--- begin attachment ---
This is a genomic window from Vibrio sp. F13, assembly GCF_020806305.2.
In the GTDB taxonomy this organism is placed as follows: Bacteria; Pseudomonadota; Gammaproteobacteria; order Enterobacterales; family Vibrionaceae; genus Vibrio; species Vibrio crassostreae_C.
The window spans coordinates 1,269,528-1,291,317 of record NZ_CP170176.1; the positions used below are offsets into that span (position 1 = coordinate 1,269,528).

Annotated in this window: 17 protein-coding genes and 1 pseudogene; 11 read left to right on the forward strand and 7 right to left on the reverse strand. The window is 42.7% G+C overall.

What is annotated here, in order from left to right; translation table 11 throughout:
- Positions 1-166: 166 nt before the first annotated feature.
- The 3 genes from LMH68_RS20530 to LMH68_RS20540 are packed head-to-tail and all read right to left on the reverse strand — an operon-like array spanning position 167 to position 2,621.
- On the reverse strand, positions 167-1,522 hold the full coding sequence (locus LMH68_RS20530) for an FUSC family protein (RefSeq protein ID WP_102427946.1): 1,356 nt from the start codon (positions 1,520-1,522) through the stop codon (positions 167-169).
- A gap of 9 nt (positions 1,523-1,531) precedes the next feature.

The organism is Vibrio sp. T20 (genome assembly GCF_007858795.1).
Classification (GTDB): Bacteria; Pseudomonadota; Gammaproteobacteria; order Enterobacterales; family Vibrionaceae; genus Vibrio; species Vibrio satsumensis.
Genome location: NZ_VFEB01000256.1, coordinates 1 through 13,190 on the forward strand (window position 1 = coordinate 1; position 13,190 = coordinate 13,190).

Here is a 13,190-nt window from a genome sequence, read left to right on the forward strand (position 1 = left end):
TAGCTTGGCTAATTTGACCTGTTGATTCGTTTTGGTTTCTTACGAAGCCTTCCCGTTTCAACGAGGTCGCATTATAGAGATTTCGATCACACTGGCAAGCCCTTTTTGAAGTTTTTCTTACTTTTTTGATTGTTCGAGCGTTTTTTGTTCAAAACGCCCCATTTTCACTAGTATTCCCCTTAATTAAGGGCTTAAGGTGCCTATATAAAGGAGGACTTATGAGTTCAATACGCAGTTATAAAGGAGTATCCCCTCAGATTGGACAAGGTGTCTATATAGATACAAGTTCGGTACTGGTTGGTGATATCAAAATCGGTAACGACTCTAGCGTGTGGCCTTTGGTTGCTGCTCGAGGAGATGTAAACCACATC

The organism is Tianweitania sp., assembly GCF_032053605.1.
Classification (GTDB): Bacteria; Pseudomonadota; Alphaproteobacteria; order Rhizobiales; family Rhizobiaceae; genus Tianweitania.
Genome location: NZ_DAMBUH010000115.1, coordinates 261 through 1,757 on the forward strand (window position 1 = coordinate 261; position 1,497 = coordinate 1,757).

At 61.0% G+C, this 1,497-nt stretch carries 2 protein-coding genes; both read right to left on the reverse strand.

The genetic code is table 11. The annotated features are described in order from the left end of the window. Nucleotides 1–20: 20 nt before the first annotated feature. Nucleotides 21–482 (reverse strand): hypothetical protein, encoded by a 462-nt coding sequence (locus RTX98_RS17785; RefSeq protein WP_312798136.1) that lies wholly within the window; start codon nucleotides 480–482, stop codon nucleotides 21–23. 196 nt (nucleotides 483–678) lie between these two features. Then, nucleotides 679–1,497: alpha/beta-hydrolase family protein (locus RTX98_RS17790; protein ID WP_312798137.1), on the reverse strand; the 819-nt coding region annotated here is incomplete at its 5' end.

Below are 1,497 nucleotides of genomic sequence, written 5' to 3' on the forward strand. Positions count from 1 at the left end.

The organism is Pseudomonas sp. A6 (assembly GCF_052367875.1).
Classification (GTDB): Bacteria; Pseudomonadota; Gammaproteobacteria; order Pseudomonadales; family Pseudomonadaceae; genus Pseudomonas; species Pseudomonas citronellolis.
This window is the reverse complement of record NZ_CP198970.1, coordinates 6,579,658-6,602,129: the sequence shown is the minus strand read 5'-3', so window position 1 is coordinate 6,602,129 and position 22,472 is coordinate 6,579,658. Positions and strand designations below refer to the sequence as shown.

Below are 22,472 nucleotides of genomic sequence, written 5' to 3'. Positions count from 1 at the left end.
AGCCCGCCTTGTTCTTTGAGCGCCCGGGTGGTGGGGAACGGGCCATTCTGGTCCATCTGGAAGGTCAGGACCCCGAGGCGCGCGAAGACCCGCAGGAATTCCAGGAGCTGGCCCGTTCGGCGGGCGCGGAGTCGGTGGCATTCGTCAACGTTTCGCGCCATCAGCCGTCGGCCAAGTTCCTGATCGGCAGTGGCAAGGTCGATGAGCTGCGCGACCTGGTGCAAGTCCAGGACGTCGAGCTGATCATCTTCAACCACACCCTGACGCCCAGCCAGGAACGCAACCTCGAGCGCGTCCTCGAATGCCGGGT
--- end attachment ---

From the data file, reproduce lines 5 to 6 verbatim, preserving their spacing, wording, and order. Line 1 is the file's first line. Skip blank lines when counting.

What is annotated here, in order from left to right; translation table 11 throughout:
- Positions 1-166: 166 nt before the first annotated feature.